Edited by linno2, 2012-12-02 15:33:26.
Posted 2012-12-02 15:52:35
Unfortunately nothing is "proper" around here unless you do it yourself. Effluent for the bathrooms and kitchen (including the washing machine) should not empty in to the seepage pit. It should go into a septic tank. A more advanced system has a separate tank for the washing machine, because the lint eventually clogs the drainage fields.
Posted 2012-12-02 18:12:24
Yes, I'd like an answer to that question as well please.
The house I live in had only been occupied for around 18 months before I moved in, but already the septic tank was full and I had to have it pumped out. A friend has told me that in four years he has never had to have his tank pumped, so I am assuming that the bacteria in my tank are long gone. When they opened it it was full of sh*t, not the bacterially digested stuff that I believe one would expect. So I would like to get a new bacterial culture put into the tank, how do I get that done?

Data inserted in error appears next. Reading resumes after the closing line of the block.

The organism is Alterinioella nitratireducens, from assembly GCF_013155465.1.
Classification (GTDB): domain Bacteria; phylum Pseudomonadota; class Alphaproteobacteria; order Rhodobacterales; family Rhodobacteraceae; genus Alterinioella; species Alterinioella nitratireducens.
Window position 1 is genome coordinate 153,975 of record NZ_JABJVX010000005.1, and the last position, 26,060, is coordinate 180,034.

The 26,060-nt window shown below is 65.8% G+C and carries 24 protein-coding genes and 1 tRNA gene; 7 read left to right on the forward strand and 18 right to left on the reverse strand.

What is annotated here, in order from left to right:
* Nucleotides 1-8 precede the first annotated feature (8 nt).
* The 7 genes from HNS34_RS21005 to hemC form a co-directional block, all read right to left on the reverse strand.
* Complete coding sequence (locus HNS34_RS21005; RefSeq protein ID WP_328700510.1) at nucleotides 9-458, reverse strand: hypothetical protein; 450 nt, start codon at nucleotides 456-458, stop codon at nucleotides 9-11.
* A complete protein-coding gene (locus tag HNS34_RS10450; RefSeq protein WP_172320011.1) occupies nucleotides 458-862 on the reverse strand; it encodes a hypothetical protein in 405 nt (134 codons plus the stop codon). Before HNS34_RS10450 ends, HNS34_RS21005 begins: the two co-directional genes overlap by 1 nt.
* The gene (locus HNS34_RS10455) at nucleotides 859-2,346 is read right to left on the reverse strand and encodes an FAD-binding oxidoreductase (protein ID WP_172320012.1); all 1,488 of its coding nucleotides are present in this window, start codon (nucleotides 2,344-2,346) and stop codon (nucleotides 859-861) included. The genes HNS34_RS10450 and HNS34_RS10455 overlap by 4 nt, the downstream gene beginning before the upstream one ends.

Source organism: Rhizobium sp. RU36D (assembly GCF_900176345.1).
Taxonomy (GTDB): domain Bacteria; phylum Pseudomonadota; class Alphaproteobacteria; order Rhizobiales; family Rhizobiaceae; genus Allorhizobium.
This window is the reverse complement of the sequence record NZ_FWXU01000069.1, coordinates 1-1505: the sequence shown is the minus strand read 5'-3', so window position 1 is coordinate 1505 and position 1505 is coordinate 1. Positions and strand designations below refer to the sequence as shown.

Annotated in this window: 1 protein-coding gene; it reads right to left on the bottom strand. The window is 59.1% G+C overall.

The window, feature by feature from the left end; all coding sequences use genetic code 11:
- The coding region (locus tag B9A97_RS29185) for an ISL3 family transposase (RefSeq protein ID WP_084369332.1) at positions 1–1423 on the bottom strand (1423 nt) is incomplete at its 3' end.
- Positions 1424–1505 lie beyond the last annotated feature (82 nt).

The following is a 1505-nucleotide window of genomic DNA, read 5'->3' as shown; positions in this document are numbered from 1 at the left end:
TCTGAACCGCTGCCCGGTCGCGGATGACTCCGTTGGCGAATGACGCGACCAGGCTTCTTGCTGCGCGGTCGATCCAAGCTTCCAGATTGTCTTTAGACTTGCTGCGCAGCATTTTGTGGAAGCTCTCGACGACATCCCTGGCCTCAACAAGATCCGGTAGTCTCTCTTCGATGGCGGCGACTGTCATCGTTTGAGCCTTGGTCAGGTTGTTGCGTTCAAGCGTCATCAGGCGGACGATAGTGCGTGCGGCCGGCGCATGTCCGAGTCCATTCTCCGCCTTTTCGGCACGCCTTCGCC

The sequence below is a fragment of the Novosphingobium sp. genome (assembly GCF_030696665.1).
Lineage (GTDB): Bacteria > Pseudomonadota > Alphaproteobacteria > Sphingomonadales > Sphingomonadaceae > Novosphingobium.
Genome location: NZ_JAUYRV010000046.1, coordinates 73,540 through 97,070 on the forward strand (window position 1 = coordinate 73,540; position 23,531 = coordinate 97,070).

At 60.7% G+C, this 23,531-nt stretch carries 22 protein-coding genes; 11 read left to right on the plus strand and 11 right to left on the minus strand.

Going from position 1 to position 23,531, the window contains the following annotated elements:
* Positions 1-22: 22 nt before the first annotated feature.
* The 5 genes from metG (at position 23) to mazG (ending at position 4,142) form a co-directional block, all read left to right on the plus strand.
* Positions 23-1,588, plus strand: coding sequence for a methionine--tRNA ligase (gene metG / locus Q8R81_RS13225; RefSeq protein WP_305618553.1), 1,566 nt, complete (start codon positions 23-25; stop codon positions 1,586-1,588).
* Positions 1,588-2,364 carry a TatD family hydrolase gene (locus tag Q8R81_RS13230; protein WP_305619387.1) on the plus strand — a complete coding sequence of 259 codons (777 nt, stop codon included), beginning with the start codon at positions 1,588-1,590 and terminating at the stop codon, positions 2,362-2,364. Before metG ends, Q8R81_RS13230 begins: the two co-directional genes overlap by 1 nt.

Posted 2012-12-02 18:23:48
100% full of shit - no water? That's hard to believe after only 18 months. You guys must shit a lot.
If the water is not flowing into a drainage field, the toilets won't flush. That was my problem. There was only a small amount of shit in the septic tank.
I was shocked to discover that the septic tank grey water drains into the street sewers in most areas of Pattaya - and then down the sea. That's why we can smell sewage all around Pattaya.